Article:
We lasted nine months. That's right, for nine months we hosted our Drupal site with a shared hosting account. Last January, I knew we were taking a gamble but the monthly cost savings for hosting the site was just too tempting. In this end though, CMS Report was too busy and exceeded the shared hosting provider's CPU usage policy.
So, during the past few days I've been busy moving the site onto a Virtual Private/Dedicated Server. This time, I'm going with GoDaddy but as far as self-managed VPS/VDS goes there are a lot of good companies you can go with. Although I can do Web server administration in my sleep, I think I'm going to miss having someone else doing the server management for me. I know there are better hosting options for professional Drupal sites but I don't think I'm in need for a high-end hosting plan for this amateur site of mine.
There are some people blessed with the rare skill of saying something of value under 140 characters or less. One of those people is Addison Berry. Addi is an active contributor to the Drupal open source project, Lullabot team member, and former civil servant . Two tweets from Twitter by Addison Berry that made me smile when I first read them can be found below.
"I find the kinder and gentler I am to myself, the kinder and gentler I am to others."
It has been a couple years since I changed the look and feel here at CMSReport.com. While my current theme, LiteJazz from RoopleTheme, has served me well the past couple years, it's time for a change.
As of today, I'm looking for a Drupal 6 theme that is appropriate for a site that serves as both a blog and news site. This theme can be free, reasonably priced, or bartered for some link acknowledgement back to the designer. This theme can be your theme or someone elses theme, free or available at a price, available at drupal.org or at a commercial site. I just want to find a good theme for CMSReport.com.
If you have a great suggestion for a Drupal 6 theme, please leave your suggestion as a comment below or through our contact page.
When I recommend to someone that they should use Drupal for a project it is not uncommon for them to question my wisdom on the subject. Those new to Drupal are often shocked by Drupal's initial learning curve, no rich text editor in the core, and a user interface with a longer workflow than it really should be. As powerful and functional as Drupal can be it historically has had usability issues.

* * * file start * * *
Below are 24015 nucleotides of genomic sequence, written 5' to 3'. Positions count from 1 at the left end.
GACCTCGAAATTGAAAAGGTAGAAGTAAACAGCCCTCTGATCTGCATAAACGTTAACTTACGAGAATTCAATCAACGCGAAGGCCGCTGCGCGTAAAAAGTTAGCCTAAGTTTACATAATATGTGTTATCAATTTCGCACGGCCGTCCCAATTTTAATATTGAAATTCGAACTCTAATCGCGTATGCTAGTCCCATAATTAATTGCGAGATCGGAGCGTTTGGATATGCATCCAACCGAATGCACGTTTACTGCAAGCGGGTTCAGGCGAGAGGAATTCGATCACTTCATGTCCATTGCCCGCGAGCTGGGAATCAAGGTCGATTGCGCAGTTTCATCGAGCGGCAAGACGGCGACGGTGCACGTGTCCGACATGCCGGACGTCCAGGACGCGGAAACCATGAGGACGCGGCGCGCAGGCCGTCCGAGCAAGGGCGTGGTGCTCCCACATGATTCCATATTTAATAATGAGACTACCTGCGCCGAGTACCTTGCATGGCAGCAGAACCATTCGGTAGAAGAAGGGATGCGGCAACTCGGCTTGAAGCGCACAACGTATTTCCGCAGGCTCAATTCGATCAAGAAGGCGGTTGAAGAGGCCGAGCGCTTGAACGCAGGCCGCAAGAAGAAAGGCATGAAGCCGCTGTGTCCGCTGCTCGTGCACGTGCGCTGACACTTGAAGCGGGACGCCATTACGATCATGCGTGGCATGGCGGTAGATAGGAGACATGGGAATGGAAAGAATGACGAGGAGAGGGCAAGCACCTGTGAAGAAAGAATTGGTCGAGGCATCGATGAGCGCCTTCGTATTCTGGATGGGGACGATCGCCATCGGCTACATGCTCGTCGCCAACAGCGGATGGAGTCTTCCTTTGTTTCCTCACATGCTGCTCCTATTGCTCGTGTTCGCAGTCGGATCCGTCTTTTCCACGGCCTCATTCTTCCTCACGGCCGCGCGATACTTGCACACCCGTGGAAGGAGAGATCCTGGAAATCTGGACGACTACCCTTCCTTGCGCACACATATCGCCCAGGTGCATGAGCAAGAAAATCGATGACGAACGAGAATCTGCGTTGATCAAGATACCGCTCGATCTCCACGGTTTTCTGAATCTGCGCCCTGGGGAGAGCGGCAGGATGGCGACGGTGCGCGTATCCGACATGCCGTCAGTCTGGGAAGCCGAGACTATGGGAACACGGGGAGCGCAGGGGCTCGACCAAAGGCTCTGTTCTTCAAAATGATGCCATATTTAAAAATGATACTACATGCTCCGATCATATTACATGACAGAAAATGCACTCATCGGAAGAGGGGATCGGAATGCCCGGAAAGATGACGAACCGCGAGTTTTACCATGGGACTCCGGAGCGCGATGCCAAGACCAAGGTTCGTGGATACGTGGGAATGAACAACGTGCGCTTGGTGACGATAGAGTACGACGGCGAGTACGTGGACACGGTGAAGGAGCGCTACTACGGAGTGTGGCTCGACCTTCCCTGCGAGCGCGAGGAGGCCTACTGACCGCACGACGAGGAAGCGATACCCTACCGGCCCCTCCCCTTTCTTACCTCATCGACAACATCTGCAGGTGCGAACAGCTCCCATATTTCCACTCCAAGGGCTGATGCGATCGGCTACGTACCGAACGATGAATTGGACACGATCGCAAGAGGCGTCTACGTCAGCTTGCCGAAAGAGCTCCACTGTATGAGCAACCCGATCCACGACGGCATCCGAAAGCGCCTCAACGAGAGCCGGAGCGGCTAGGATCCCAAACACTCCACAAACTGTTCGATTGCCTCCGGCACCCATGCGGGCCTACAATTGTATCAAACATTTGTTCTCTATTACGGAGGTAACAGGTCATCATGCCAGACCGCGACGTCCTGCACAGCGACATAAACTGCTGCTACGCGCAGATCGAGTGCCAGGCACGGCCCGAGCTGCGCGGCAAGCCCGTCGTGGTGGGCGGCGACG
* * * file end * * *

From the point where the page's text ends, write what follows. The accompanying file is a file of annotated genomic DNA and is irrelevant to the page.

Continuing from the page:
Luckily, Drupal's developers have recognized these usability issues and over the past couple years have made great effort to group together and improve Drupal's user interface. In fact, last year I was able to meet a few of the developers in one of Drupal's first usability exercises. The Drupal community is serious about improving Drupal for Drupal's non-tech users. In the past year, Drupal developers have focused improving the Drupal user experience and roll those improvements into Drupal 7.
The printed pages were better then just looking at the digital versions, since we could code on our laptops while looking at the printouts, compare different pages, sit around pages and discuss and have all this goodness at our fingertips.
My respects to Drupal developer Gábor Hojtsy for his good reminder on the benefits of non-technology in the things that we do.
Acquia used the first day of DrupalCon DC as well as their corporate site to announce the availability of their new service via a public beta program, Acquia Search. Acquia Search is "based on the powerful Lucene and Solr technologies from the Apache project" and "creates a rich index of your site content". While Apache Lucene and Apache Solr are "free" and open source, the implementation and maintenance of these products can be rather daunting. Acquia wishes to solve this complexity problem by offering Solr search as a service in their Acquia Network.
Before the beta was available to the public, CMSReport.com was invited by Jacob Singh to join the private beta program to test and review Acquia Search. I have only been using Acquia Search for a week so I still have some learning to do in order to take full advantage of the advanced configuration options in Apache Solr. Although I'm new to Apache Solr, I have to say that from a website owner's perspective the implementation of Apache Search was extremely easy. After I signed up for the service on the network, implementing Acquia Search within the Acquia Drupal CMS was just a matter of activating the appropriate modules and waiting for my content to be indexed by the server. Acquia Search works straight "out of the box" and I couldn't have asked for anything simpler.